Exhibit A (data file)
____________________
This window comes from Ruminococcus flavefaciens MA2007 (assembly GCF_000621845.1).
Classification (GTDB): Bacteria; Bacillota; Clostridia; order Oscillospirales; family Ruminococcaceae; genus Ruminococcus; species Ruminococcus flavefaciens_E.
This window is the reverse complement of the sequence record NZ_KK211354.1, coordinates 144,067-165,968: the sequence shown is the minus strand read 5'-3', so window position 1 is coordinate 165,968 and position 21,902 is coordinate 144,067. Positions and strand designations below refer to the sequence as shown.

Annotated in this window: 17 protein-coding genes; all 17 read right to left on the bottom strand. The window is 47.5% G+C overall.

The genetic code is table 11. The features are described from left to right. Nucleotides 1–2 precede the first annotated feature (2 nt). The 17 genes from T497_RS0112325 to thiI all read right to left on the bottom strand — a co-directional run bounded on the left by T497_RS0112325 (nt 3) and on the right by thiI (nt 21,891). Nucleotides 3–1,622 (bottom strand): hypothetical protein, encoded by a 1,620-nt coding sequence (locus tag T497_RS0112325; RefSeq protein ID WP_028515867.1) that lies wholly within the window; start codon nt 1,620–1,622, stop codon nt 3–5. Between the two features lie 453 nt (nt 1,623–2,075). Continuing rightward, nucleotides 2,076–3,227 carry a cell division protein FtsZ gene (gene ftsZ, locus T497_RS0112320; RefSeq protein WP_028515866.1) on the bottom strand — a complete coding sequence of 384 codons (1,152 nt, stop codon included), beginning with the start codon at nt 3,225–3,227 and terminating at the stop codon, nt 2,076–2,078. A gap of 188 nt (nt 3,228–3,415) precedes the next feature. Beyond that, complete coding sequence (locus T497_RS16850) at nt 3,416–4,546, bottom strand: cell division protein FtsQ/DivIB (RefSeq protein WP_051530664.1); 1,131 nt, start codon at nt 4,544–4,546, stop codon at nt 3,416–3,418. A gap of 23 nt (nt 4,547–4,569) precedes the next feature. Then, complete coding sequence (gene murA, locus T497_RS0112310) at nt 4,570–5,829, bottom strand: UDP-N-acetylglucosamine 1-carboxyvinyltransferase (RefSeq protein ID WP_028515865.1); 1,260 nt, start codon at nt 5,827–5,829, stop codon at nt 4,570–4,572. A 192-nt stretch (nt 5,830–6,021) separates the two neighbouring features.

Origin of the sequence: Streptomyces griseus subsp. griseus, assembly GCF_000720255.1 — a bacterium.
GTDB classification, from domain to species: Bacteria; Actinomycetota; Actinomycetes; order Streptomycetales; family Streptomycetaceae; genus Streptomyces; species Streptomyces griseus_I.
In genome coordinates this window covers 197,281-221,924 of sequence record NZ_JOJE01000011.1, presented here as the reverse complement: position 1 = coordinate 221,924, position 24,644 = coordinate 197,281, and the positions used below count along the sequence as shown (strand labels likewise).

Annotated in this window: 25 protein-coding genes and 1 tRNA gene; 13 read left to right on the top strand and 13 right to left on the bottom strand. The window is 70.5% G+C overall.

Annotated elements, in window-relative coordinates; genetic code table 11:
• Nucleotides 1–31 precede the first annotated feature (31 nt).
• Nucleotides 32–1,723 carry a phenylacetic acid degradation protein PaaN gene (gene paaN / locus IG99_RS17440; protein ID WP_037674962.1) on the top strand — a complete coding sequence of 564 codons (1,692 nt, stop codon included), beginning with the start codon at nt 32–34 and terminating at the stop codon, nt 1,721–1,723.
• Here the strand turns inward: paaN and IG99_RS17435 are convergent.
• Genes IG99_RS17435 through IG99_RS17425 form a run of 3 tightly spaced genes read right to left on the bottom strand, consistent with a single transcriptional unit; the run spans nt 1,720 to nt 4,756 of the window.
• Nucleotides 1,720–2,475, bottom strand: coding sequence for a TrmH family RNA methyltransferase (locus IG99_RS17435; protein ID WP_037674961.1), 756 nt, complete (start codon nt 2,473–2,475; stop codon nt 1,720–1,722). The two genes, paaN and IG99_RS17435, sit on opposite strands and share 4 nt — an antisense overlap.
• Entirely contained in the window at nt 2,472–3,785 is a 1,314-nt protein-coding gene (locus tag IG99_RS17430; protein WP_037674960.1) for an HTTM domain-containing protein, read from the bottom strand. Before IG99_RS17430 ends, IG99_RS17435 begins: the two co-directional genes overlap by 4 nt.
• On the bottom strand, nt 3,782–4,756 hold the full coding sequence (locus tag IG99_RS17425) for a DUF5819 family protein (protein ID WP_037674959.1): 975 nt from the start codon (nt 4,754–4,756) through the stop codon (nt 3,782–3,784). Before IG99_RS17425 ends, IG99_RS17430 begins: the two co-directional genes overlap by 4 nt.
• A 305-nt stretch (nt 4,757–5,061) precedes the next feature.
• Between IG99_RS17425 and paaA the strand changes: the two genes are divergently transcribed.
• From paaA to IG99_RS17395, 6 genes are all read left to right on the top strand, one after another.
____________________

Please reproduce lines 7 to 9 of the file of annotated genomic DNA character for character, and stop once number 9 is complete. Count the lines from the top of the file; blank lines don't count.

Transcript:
GTDB classification, from domain to species: Bacteria; Actinomycetota; Actinomycetes; order Streptomycetales; family Streptomycetaceae; genus Streptomyces; species Streptomyces griseus_I.
In genome coordinates this window covers 197,281-221,924 of sequence record NZ_JOJE01000011.1, presented here as the reverse complement: position 1 = coordinate 221,924, position 24,644 = coordinate 197,281, and the positions used below count along the sequence as shown (strand labels likewise).

Annotated in this window: 25 protein-coding genes and 1 tRNA gene; 13 read left to right on the top strand and 13 right to left on the bottom strand. The window is 70.5% G+C overall.